The Second Circuit held that a landlord may be liable under the Fair Housing Act (FHA) for intentionally discriminating against a tenant who complains about a racially hostile housing environment that is created by and leads to the arrest and conviction of another tenant. In this case, the landlord allegedly refused to take any action to address what it knew to be a racially hostile housing environment created by one tenant targeting another, even though the landlord had acted against other tenants to redress prior, non‐race related issues. In holding that a landlord may be liable in those limited circumstances, the court adhered to the FHA's broad language and remedial scope. The court also held that post-acquisition claims that arise from intentional discrimination are cognizable under section 3604 of the FHA. Accordingly, the court vacated the district court's dismissal of plaintiff's claims under the FHA and analogous New York State law, as well as his claims under 42 U.S.C. 1981 and 82. The court remanded for further proceedings. View "Francis v. Kings Park Manor, Inc." on Justia Law
United States v. Assa Co. Ltd.
At issue in this civil forfeiture appeal was whether the district court erred by exercising subject matter jurisdiction over a foreign state's property or abused its discretion by rejecting defendants' statute‐of‐limitations defense sua sponte. The Second Circuit held that the district court had jurisdiction because the Foreign Sovereign Immunities Act (FSIA) does not foreclose in rem civil‐forfeiture suits against a foreign state's property. In this case, however, the district court abused its discretion by sua sponte resolving the statute‐of‐limitations issue without providing defendants notice or an opportunity to defend themselves. Finally, an accompanying summary order considered and rejected defendants' additional challenges. Accordingly, the court affirmed in part, vacated in part, and remanded for further proceedings. View "United States v. Assa Co. Ltd." on Justia Law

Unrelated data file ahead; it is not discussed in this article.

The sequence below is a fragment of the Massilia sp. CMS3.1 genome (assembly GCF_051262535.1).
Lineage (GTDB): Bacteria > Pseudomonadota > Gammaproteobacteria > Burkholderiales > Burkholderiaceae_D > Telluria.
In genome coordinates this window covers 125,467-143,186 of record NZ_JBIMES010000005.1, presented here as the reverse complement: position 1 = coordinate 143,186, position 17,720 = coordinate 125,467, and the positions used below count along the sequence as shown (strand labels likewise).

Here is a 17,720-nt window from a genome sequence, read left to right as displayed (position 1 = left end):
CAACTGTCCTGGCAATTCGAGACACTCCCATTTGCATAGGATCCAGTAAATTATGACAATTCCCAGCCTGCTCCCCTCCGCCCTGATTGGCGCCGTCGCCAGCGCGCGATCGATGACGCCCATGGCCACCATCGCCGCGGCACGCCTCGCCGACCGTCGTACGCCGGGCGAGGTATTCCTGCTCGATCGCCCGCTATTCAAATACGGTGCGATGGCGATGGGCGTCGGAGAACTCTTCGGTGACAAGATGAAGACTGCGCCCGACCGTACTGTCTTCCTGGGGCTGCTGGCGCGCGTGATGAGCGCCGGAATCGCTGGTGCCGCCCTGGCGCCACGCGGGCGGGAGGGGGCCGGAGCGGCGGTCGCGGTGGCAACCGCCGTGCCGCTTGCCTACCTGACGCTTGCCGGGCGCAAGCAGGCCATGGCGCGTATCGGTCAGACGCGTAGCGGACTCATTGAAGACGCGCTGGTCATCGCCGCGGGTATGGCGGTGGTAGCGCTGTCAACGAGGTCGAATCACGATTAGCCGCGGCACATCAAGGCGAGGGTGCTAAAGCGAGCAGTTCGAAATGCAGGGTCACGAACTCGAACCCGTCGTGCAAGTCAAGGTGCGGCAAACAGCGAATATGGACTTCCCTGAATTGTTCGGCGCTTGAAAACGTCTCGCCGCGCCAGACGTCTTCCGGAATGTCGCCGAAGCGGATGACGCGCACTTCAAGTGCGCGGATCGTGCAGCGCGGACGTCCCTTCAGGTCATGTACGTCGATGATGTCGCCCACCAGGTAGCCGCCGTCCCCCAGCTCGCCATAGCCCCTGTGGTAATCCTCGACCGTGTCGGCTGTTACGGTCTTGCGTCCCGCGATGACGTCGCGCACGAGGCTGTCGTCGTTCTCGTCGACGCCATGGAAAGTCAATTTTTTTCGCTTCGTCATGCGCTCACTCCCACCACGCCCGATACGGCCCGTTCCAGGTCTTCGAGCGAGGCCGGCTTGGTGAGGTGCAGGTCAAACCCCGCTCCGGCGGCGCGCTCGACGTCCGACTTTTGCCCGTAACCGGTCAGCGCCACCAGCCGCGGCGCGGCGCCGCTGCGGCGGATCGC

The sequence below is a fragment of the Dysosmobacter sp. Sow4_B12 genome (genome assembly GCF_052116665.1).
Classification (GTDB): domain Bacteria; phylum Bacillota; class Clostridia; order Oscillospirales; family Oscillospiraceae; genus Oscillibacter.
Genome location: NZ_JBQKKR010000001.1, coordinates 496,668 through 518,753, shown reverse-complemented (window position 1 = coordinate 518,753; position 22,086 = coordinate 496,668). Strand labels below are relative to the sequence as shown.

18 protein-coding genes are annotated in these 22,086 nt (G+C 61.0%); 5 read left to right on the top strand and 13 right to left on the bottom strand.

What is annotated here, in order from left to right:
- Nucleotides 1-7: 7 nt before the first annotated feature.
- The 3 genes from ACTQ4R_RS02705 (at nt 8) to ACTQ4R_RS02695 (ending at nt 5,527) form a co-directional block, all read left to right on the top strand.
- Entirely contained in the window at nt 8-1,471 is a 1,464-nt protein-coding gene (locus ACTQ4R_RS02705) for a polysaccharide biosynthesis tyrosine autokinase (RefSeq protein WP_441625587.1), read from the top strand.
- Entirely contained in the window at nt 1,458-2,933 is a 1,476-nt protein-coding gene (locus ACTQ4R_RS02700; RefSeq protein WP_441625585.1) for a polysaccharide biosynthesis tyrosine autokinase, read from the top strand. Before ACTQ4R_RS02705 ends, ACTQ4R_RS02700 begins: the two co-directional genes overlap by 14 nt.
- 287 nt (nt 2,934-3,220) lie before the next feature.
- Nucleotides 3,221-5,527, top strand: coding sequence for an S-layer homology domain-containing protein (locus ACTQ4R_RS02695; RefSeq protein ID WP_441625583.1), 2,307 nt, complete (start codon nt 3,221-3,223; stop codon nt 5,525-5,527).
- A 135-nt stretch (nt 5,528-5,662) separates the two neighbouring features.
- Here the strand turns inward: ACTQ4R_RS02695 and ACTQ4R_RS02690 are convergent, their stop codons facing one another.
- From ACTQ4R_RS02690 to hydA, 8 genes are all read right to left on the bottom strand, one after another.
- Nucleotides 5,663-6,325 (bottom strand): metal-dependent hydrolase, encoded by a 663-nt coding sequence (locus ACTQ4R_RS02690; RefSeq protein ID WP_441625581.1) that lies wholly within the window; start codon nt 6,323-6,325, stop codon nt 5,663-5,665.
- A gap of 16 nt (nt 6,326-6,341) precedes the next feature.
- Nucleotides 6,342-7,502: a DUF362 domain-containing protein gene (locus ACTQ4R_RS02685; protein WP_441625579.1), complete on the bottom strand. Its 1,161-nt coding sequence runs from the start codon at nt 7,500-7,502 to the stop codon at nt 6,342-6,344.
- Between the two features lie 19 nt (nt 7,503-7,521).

In re 650 Fifth Avenue & Related Properties
The United States filed a civil action seeking forfeiture of property owned by the claimant. The jury ultimately found for the government and the district court entered judgment ordering forfeiture of the claimants' property. The Second Circuit held that the district court abused its discretion by denying the claimants' motion for discovery on their statute-of-limitations defense and erroneously granted the government's motion for summary judgment on the timeliness issue; the district court erroneously denied claimants' motion to suppress by incorrectly concluding that the exclusionary rule's good‐faith exception forgave the warrant's defects and by applying the wrong legal standard for the inevitable‐discovery exception; and the district court abused its discretion in its orders forbidding the former Alavi board members from testifying at trial, allowing the government to play the videotaped Fifth Amendment invocations, and prohibiting the claimants from mounting their preferred defense. Accordingly, the court reversed in part, vacated in part, and remanded for further proceedings. View "In re 650 Fifth Avenue & Related Properties" on Justia Law
Pangea Capital Management, LLC v. Lakian